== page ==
NASA's Lucy asteroid spacecraft still has a wonky solar array as it flies through space

An artist's depiction of the Lucy spacecraft studying an asteroid.
An artist's depiction of the Lucy spacecraft studying an asteroid. (Image credit: Southwest Research Institute)

Three months after launch, a new NASA asteroid spacecraft is still getting settled into its life beyond Earth.

NASA's Lucy mission launched Oct. 16 with a mission to explore the Trojan asteroids, which orbit the sun ahead of and behind Jupiter. No spacecraft has ever visited the Trojan asteroids, which scientists believe are "fossils" from the formation of the solar system. But soon after launch, although the rest of the spacecraft's work has gone smoothly, the mission team realized that one of the spacecraft's two large solar arrays hadn't fully deployed.

"People have been working day and night since the launch to try to figure out what's going on, and I think we understand it," Hal Levison, principal investigator of the Lucy mission and a planetary scientist at the Southwest Research Institute in Colorado, said on Tuesday (Jan. 25) during a presentation to NASA's Small Bodies Advisory Group, which provides independent recommendations to the agency about studying moons, asteroids, comets and the like.

Related: Meet the 8 asteroids NASA's Lucy spacecraft will visit

However, Lucy is remaining in orbit around Earth for about a year before moving deeper into the solar system, and the arrays are much larger than they need to be in the relatively sunlit environment, so the situation isn't urgent.

"We have plenty of time, really, because we're not scheduled to fire the main engines for a while and we're in cruise," Levison said. "So we're taking our time to carefully go through our options."

Levison also said that Lucy's current power production is sufficient to meet the mission's needs throughout the journey. "The good news is that means we're producing over 90% of the expected power, it's actually 92 or 93[%]," Levison said. "So power is not an issue for the spacecraft — nor will it be through the entire mission if we have to fly it like it is."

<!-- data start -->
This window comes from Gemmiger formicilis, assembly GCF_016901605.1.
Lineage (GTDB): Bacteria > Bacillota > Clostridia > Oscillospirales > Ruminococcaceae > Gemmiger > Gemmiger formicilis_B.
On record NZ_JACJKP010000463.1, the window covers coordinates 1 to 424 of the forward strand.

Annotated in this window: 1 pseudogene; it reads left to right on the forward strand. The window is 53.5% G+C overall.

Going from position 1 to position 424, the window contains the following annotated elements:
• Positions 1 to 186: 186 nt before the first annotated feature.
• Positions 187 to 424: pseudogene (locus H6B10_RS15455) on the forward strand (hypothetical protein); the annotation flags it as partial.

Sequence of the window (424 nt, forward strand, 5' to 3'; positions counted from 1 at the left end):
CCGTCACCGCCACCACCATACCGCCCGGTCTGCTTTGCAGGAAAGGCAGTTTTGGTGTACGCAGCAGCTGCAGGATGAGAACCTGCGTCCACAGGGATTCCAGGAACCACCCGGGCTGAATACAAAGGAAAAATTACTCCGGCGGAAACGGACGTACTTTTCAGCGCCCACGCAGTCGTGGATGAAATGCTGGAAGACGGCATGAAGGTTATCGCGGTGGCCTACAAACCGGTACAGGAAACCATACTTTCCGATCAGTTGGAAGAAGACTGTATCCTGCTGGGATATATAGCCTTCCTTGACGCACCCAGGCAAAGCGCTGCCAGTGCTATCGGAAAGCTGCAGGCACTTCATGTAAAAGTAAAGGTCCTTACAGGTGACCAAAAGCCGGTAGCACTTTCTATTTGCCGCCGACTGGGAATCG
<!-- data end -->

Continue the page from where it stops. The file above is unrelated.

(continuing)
Lucy's two large solar arrays were folded up for the spacecraft's launch, then began deploying "like a Chinese fan," as team members describe the process, into a decagon. Each array spans 24 feet (7 meters) and is opened by a lanyard rigged up to motors.

One deployed completely, with the full 360 degrees unfurled and a latch closed to hold the array in place; the team's estimate suggests that the second array is a little less than 350 degrees deployed, preventing latching. Analysis completed since launch has suggested that an issue with the lanyard meant to pull the array open prevented full deployment.

"Through some unknown process, there was a period where there was no tension on the lanyard as it was deploying," Levison said. "As a result, the lanyard fell off the spool. We think there's something like 30 inches [76 centimeters] of lanyard remaining to be pulled in."

The Lucy team is evaluating two options, he noted, adding that, "both of them, I think, have a significantly good chance of success."

One approach would attempt to finish deploying the temperamental solar array, turning the motors that work the lanyard back on.

"We're almost there, so I think if we can just pull a little harder, we might be able to get it all to latch," Levison said. However, the team doesn't want to rush this option. "We're running it in a way it wasn't designed to run, so we've been spending quite a bit of time analyzing the risks in trying to do this redeploy."

The other potential approach is to do nothing, since the solar array can meet the spacecraft's needs as it is. However, that would leave a gap in the array, like a missing pie slice, and would also leave the array without the support of the closed latch.

"We have plenty of power; the issue is the structural integrity of the array during main engine burns," Levison said. "The forces and torques going through the array and particularly where it's connected to the spacecraft are different than designed."

That distinction means that the team is building models and conducting analysis of what the spacecraft might experience during a main engine burn to ensure that leaving the array as is wouldn't damage the spacecraft, Levison said.

"The instruments and spacecraft are all behaving nominally," Levison said. "Except for this problem, the spacecraft is really kicking butt."

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Meghan Bartels
Senior Writer

Meghan is a senior writer at and has more than five years' experience as a science journalist based in New York City. She joined in July 2018, with previous writing published in outlets including Newsweek and Audubon. Meghan earned an MA in science journalism from New York University and a BA in classics from Georgetown University, and in her free time she enjoys reading and visiting museums. Follow her on Twitter at @meghanbartels.